Barcelona chicane may be omitted for F1 return

Jon Wilde
George Russell, Williams, at the Barcelona chicane

George Russell, Williams, at the Barcelona chicane

Formula 1 are considering removing the final chicane of Barcelona’s circuit if and when the Spanish Grand Prix takes place there again.

The chicane was added in 2007 at the FIA’s request to slow the cars for safety reasons before they arrive on the pits straight.

But George Russell in particular has been vocal in his opposition to the chicane, stating he thinks racing would be improved if it was omitted.

Returning to the previous layout is believed to be practicable if a Spanish Grand Prix is held at the Circuit de Catalunya-Barcelona again – which is not guaranteed as no contract is currently in place for 2022, amid the arrival of new races on the calendar such as Miami.

Regarding the chicane, FIA F1 race director Michael Masi, quoted by RaceFans, said: “It’s something we’ve been looking at for a little while. It’s obviously not an overnight change that can be done.”

Masi added that the FIA is “having a look at all of the implications and unintended consequences that may come about” from returning to the original configuration of the last two corners.

“Like all of our circuits and different corners and everything, we work together with the teams, the drivers and F1 in ensuring we’ve got the safest venue but also something that promotes good racing,” he said.

F1 race director Michael Masi

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A change to the circuit had already occurred for this year, namely to Turn 10 which was widened again having been tightened in 2004.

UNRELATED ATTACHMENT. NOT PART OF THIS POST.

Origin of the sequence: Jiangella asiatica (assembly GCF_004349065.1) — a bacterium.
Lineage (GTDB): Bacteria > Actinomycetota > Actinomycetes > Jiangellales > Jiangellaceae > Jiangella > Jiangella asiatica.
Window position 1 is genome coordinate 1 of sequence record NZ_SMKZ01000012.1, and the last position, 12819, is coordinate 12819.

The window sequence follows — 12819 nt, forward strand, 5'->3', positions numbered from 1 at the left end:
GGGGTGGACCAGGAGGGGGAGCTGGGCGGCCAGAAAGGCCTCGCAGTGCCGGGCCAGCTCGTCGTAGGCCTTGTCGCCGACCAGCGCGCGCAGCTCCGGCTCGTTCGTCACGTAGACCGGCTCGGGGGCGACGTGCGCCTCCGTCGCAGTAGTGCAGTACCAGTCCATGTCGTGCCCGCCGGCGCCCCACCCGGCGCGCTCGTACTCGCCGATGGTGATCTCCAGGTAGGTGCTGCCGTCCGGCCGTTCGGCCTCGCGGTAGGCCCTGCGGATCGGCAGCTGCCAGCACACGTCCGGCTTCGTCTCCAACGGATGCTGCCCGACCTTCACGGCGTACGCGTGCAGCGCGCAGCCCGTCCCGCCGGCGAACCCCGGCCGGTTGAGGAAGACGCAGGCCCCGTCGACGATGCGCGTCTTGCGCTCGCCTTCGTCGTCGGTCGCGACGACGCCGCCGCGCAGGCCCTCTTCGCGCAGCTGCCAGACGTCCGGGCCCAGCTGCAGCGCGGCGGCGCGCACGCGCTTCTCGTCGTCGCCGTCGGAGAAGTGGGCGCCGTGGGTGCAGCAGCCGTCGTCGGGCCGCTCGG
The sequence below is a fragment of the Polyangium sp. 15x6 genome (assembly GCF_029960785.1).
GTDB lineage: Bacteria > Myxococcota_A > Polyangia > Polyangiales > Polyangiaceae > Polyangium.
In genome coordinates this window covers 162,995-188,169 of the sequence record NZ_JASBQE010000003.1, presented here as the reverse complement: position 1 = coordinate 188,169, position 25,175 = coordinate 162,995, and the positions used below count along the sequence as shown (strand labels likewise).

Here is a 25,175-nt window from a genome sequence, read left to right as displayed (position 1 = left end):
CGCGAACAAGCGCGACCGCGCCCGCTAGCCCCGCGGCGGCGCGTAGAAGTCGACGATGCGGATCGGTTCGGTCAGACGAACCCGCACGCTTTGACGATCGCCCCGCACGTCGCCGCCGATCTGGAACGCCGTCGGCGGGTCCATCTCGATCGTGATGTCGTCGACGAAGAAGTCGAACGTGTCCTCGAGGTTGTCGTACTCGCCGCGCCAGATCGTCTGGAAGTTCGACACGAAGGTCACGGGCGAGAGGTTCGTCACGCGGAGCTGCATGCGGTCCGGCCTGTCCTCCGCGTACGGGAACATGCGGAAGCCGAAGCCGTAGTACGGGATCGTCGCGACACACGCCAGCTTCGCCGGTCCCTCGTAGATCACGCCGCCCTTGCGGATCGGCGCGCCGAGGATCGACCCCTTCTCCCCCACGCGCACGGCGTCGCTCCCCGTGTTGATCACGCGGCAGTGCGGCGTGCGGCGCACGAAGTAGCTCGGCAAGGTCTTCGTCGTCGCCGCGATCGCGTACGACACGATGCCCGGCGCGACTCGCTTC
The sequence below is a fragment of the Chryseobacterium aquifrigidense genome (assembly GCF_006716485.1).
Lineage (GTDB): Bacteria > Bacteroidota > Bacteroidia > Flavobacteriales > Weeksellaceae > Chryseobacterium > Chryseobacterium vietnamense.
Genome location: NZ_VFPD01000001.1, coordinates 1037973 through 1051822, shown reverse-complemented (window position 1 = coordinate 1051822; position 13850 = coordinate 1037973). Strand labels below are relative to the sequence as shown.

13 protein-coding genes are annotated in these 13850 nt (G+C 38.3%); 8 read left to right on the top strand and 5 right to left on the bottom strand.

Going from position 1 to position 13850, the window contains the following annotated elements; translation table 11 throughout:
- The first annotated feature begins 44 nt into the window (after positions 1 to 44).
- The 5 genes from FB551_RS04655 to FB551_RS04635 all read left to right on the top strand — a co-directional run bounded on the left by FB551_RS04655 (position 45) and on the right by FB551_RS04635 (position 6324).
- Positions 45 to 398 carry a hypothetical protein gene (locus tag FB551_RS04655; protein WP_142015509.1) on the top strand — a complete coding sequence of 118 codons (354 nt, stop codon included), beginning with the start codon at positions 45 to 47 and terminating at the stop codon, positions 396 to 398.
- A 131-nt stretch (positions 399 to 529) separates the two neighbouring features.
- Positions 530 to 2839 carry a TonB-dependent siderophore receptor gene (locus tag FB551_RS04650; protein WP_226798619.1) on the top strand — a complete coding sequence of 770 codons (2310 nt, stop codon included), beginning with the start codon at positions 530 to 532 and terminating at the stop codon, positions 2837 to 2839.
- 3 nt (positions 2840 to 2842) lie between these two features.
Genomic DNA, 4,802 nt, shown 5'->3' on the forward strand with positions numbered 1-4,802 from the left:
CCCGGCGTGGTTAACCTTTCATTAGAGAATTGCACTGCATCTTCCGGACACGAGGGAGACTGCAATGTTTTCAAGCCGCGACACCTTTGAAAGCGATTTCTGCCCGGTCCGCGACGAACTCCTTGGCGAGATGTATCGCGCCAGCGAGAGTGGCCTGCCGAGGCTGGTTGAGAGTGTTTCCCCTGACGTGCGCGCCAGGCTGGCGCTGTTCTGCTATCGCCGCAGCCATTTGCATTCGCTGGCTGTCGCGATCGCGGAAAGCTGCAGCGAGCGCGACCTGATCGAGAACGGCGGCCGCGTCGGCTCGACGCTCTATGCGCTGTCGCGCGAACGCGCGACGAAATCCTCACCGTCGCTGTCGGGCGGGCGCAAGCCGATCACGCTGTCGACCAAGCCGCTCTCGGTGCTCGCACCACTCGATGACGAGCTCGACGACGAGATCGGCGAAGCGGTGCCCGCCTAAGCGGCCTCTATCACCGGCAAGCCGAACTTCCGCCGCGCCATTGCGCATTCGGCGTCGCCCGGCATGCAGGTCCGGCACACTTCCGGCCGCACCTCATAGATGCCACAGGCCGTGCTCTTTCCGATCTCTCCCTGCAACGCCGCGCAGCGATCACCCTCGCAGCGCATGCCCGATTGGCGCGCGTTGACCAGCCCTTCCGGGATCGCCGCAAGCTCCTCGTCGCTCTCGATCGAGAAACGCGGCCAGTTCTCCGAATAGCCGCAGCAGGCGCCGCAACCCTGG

However, the effects of the modification left some drivers lukewarm, including Fernando Alonso following his first home race after two years away from F1.

“I confirmed the feelings I had about Turn 10, which is it changed not much the overtaking possibilities,” he said. “I think it’s a very similar corner for that aspect of the old Turn 10.

“It’s more fun to drive because it’s faster and you can carry more speed into the corner. So that was a positive thing. But in terms of overtaking, it was not a game-changer.”

Alonso sees limited possibilities to make overtaking much easier without significant changes to the layout.

He added: “Maybe a little bit extra DRS to right after the last chicane, maybe being able to open the DRS is a possibility for the future. I don’t know. Barcelona will be always tough for overtaking.”

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